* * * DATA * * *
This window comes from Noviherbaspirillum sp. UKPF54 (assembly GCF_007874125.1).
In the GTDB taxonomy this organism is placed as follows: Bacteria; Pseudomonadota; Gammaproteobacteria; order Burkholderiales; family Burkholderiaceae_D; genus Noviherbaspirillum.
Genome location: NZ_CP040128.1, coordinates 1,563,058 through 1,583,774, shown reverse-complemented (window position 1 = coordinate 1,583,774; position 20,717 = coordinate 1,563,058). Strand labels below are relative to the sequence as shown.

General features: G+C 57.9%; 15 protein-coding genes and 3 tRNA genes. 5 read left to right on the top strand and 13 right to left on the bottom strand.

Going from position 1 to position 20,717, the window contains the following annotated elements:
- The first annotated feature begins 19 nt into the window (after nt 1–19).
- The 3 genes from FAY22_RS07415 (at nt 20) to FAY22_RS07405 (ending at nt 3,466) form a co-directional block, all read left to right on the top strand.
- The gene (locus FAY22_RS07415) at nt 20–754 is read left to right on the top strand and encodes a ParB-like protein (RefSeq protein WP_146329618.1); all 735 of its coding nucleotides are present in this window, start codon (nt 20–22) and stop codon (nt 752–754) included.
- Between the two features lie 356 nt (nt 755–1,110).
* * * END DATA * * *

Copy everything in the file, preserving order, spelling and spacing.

This window comes from Noviherbaspirillum sp. UKPF54 (assembly GCF_007874125.1).
In the GTDB taxonomy this organism is placed as follows: Bacteria; Pseudomonadota; Gammaproteobacteria; order Burkholderiales; family Burkholderiaceae_D; genus Noviherbaspirillum.
Genome location: NZ_CP040128.1, coordinates 1,563,058 through 1,583,774, shown reverse-complemented (window position 1 = coordinate 1,583,774; position 20,717 = coordinate 1,563,058). Strand labels below are relative to the sequence as shown.

General features: G+C 57.9%; 15 protein-coding genes and 3 tRNA genes. 5 read left to right on the top strand and 13 right to left on the bottom strand.

Going from position 1 to position 20,717, the window contains the following annotated elements:
- The first annotated feature begins 19 nt into the window (after nt 1–19).
- The 3 genes from FAY22_RS07415 (at nt 20) to FAY22_RS07405 (ending at nt 3,466) form a co-directional block, all read left to right on the top strand.
- The gene (locus FAY22_RS07415) at nt 20–754 is read left to right on the top strand and encodes a ParB-like protein (RefSeq protein WP_146329618.1); all 735 of its coding nucleotides are present in this window, start codon (nt 20–22) and stop codon (nt 752–754) included.
- Between the two features lie 356 nt (nt 755–1,110).